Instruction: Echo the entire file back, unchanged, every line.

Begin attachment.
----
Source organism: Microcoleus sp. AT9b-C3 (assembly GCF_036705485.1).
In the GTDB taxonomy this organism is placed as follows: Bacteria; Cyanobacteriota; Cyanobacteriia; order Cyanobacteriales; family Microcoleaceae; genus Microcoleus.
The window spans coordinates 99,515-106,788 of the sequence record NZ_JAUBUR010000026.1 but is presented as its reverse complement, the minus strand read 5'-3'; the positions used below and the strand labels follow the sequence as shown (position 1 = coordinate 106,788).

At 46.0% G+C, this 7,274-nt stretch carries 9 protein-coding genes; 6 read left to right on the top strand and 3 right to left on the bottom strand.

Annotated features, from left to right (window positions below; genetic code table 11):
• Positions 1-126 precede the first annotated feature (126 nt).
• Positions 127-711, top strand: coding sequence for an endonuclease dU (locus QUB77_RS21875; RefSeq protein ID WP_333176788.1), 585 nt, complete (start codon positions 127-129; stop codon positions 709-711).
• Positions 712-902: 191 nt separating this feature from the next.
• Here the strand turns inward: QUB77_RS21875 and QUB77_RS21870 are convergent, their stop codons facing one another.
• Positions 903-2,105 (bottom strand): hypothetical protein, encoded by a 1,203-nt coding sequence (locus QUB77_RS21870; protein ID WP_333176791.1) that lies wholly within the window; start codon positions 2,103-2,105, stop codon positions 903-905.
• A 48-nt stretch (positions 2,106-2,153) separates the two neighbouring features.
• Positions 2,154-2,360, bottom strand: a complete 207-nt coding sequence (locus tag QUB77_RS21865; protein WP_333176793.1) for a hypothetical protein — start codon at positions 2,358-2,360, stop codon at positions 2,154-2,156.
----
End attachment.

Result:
Source organism: Microcoleus sp. AT9b-C3 (assembly GCF_036705485.1).
In the GTDB taxonomy this organism is placed as follows: Bacteria; Cyanobacteriota; Cyanobacteriia; order Cyanobacteriales; family Microcoleaceae; genus Microcoleus.
The window spans coordinates 99,515-106,788 of the sequence record NZ_JAUBUR010000026.1 but is presented as its reverse complement, the minus strand read 5'-3'; the positions used below and the strand labels follow the sequence as shown (position 1 = coordinate 106,788).

At 46.0% G+C, this 7,274-nt stretch carries 9 protein-coding genes; 6 read left to right on the top strand and 3 right to left on the bottom strand.

Annotated features, from left to right (window positions below; genetic code table 11):
• Positions 1-126 precede the first annotated feature (126 nt).
• Positions 127-711, top strand: coding sequence for an endonuclease dU (locus QUB77_RS21875; RefSeq protein ID WP_333176788.1), 585 nt, complete (start codon positions 127-129; stop codon positions 709-711).
• Positions 712-902: 191 nt separating this feature from the next.
• Here the strand turns inward: QUB77_RS21875 and QUB77_RS21870 are convergent, their stop codons facing one another.
• Positions 903-2,105 (bottom strand): hypothetical protein, encoded by a 1,203-nt coding sequence (locus QUB77_RS21870; protein ID WP_333176791.1) that lies wholly within the window; start codon positions 2,103-2,105, stop codon positions 903-905.
• A 48-nt stretch (positions 2,106-2,153) separates the two neighbouring features.
• Positions 2,154-2,360, bottom strand: a complete 207-nt coding sequence (locus tag QUB77_RS21865; protein WP_333176793.1) for a hypothetical protein — start codon at positions 2,358-2,360, stop codon at positions 2,154-2,156.